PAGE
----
5 Tax traps physicians should avoid


With Tax Day on the horizon, don’t fall into these specific traps.

Our last installment provided some details and basic rules every doctor should know about tax planning, including who is responsible for the information on your tax return, details about what income you have to report, and a look at the sales techniques promoters of tax evasion use to get you to pay for their services. When it comes to clarifying questions of tax law and what crosses the line from legal tax avoidance to illegaltax evasion, I always start with the I.R.S., which provides the following detail about these specific scams that the Office of Promoter Investigations (OPI) is prosecuting participants and promoters of abusive tax avoidance transactions for using.

“We are stepping up our enforcement against abusive arrangements,” said IRS Commissioner Chuck Rettig. “Don’t be lulled into these shady deals. The IRS recommends that anyone who participated in one of these abusive arrangements should consult independent counsel about coming into compliance.”

These aggressively marketed abusive arrangements wrap up the IRS’s annual “Dirty Dozen” list and include the following red flags:

  1. Conservation easements

I’ve previously covered syndicated conservation easements, in which promoters take a provision of tax law for conservation easements and twist it through using inflated appraisals of undeveloped land and partnerships. These abusive arrangements are designed to game the system and generate inflated and unwarranted tax deductions, often by using inflated appraisals of undeveloped land and partnerships devoid of a legitimate business purpose.

  1. Abusive captive Insurance arrangements

Captive insurance companies can be legitimate risk management tools for qualifying practices and their owners, but abusive “micro-captive” structures, promoters, accountants or wealth planners persuade owners of closely held entities to participate in schemes that lack many of the attributes of insurance. For example, coverages may “insure” implausible risks, fail to match genuine business needs, or duplicate the taxpayer’s commercial coverages. But the “premiums” paid under these arrangements are often excessive and used to skirt tax law. Recently, the IRS has stepped up enforcement against a variation using potentially abusive offshore captive insurance companies domiciled in Puerto Rico and elsewhere.

  1. Potentially abuse use of US-Malta Tax treaty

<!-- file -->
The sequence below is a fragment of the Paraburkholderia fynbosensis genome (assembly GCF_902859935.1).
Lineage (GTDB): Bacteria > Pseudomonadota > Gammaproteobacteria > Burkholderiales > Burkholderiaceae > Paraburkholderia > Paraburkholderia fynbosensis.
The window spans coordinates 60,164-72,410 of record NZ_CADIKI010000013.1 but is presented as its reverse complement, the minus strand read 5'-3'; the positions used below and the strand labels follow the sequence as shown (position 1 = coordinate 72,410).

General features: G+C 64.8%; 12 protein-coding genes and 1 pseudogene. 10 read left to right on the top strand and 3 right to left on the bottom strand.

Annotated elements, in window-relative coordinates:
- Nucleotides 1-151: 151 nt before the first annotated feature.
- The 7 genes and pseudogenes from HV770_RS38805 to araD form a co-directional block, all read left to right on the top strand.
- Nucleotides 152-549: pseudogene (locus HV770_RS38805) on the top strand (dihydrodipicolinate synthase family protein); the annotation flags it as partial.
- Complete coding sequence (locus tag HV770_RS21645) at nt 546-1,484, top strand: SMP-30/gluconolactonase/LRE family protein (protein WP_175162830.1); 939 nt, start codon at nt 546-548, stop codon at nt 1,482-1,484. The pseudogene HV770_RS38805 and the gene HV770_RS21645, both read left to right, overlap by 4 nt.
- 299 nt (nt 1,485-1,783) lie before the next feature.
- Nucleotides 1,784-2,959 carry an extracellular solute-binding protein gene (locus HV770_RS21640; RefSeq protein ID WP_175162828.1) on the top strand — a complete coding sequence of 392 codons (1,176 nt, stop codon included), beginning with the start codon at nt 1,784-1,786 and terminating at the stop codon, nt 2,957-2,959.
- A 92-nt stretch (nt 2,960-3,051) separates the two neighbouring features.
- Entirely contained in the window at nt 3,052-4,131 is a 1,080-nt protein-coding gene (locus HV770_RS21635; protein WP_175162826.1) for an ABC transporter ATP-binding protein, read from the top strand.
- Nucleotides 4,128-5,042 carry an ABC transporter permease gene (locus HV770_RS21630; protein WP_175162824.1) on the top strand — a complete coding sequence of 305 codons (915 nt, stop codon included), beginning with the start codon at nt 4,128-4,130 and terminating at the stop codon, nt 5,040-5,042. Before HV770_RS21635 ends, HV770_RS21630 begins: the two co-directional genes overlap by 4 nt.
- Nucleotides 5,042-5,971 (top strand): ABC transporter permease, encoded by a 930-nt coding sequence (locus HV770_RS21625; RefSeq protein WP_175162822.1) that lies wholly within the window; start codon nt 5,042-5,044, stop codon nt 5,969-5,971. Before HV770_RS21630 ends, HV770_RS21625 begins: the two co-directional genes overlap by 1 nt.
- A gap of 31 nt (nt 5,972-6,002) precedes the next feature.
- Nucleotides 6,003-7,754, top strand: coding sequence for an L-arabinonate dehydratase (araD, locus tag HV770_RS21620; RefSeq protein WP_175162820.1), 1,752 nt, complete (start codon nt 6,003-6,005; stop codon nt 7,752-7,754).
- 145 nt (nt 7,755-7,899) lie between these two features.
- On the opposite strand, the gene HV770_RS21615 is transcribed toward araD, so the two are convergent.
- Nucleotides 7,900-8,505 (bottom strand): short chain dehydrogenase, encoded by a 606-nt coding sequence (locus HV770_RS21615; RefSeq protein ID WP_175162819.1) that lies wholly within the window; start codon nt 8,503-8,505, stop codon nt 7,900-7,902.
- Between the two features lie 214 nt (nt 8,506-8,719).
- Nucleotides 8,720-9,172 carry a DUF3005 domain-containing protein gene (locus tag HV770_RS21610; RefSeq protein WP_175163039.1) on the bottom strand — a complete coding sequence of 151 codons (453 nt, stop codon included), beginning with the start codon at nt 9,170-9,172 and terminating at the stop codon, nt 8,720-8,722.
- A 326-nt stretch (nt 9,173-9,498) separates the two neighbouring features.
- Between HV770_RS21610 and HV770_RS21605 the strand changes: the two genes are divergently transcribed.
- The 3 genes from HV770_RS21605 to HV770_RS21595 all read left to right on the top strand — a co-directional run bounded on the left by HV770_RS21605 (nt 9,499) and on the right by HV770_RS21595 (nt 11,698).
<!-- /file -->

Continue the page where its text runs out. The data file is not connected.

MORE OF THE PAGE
Though the U.S.-Malta Income Tax Treaty (Treaty) exists, some U.S. taxpayers are relying on an aggressive interpretation to take the position that they may contribute appreciated property tax free to certain Maltese pension plans and that there are also no tax consequences when the plan sells the assets and distributes proceeds to the U.S. taxpayer. Ordinarily, gain would be recognized upon disposition of the plan’s assets and distributions of the proceeds. The IRS is evaluating the issue to determine the validity of these arrangements and whether Treaty benefits should be available in such instances and may challenge the associated tax treatment.

As such, I suggest that this strategy, if employed, is done so only by high-net worth and ultra-high net-worth individuals with the help of highly experienced legal and tax counsel that will help ensure your strict compliance with the letter of the law.

  1. Improper claims of business Credits

Improper claims for research and experimentation credit generally involve failures to participate in, or substantiate, qualified research activities and/or satisfy the requirements related to qualified researchexpenses. To claim a research credit, taxpayers must evaluate and appropriately document their research activities over a period of time to establish the amount of qualified research expenses paid for each qualified research activity. Taxpayers should carefully review reports or studies to ensure they accurately reflect the taxpayer’s activities.

  1. Improper monetized installment sales

Taxpayers seeking to defer capital gains upon the sale of appreciated property may be advised to organize an abusive shelter through selling those assets in monetized installment sales. These transactions occur when an intermediary purchase appreciated property from a seller in exchange for an installment note, which typically provides for payments of interest only, with principal being paid at the end of the term. In these arrangements, the seller gets the lion’s share of the proceeds but improperly delays the gain recognition on the appreciated property until the final payment on the installment note, often slated for many years later.

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